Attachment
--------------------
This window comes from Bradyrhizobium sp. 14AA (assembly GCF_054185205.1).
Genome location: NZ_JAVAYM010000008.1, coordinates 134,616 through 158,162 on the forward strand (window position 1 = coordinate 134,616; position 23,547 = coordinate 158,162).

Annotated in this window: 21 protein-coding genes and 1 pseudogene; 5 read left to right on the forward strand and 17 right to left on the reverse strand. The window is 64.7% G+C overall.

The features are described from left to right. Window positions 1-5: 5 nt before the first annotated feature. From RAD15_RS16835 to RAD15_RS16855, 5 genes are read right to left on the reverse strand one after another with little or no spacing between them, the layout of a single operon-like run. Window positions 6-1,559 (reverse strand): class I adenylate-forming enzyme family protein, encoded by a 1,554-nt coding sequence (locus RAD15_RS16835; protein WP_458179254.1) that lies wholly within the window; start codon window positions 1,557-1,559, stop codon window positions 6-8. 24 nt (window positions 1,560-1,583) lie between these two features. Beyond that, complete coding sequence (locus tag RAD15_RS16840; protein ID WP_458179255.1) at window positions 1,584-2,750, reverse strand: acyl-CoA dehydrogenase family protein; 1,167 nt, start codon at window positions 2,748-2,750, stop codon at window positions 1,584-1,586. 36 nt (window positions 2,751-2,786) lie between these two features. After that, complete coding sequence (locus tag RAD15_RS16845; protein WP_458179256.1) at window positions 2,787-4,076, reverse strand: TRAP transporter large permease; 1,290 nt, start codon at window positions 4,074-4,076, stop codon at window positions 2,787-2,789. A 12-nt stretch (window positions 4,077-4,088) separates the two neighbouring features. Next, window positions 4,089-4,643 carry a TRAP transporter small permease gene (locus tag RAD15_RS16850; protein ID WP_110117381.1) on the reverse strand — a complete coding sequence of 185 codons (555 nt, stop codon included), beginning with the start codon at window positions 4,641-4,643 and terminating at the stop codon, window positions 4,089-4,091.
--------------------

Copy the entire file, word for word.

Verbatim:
This window comes from Bradyrhizobium sp. 14AA (assembly GCF_054185205.1).
Genome location: NZ_JAVAYM010000008.1, coordinates 134,616 through 158,162 on the forward strand (window position 1 = coordinate 134,616; position 23,547 = coordinate 158,162).

Annotated in this window: 21 protein-coding genes and 1 pseudogene; 5 read left to right on the forward strand and 17 right to left on the reverse strand. The window is 64.7% G+C overall.

The features are described from left to right. Window positions 1-5: 5 nt before the first annotated feature. From RAD15_RS16835 to RAD15_RS16855, 5 genes are read right to left on the reverse strand one after another with little or no spacing between them, the layout of a single operon-like run. Window positions 6-1,559 (reverse strand): class I adenylate-forming enzyme family protein, encoded by a 1,554-nt coding sequence (locus RAD15_RS16835; protein WP_458179254.1) that lies wholly within the window; start codon window positions 1,557-1,559, stop codon window positions 6-8. 24 nt (window positions 1,560-1,583) lie between these two features. Beyond that, complete coding sequence (locus tag RAD15_RS16840; protein ID WP_458179255.1) at window positions 1,584-2,750, reverse strand: acyl-CoA dehydrogenase family protein; 1,167 nt, start codon at window positions 2,748-2,750, stop codon at window positions 1,584-1,586. 36 nt (window positions 2,751-2,786) lie between these two features. After that, complete coding sequence (locus tag RAD15_RS16845; protein WP_458179256.1) at window positions 2,787-4,076, reverse strand: TRAP transporter large permease; 1,290 nt, start codon at window positions 4,074-4,076, stop codon at window positions 2,787-2,789. A 12-nt stretch (window positions 4,077-4,088) separates the two neighbouring features. Next, window positions 4,089-4,643 carry a TRAP transporter small permease gene (locus tag RAD15_RS16850; protein ID WP_110117381.1) on the reverse strand — a complete coding sequence of 185 codons (555 nt, stop codon included), beginning with the start codon at window positions 4,641-4,643 and terminating at the stop codon, window positions 4,089-4,091.